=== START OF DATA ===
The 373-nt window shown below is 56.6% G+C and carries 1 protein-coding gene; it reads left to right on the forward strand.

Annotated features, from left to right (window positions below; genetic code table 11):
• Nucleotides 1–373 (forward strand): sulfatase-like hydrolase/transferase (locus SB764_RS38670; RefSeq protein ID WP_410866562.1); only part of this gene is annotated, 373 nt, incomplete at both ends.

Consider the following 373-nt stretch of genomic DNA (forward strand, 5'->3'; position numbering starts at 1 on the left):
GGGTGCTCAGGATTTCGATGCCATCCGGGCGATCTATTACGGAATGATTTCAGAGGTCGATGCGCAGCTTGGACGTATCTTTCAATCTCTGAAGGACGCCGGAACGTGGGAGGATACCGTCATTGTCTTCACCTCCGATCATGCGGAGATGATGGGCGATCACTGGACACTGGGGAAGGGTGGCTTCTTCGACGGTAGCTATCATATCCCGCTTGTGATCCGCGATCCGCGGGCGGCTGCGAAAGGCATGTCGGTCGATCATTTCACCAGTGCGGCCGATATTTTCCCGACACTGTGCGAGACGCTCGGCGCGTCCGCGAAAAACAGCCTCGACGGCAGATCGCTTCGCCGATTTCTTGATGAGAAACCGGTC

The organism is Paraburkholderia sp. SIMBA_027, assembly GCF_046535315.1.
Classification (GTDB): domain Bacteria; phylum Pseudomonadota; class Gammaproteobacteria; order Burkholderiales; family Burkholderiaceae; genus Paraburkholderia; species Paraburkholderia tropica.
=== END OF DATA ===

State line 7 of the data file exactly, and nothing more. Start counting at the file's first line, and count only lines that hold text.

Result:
Classification (GTDB): domain Bacteria; phylum Pseudomonadota; class Gammaproteobacteria; order Burkholderiales; family Burkholderiaceae; genus Paraburkholderia; species Paraburkholderia tropica.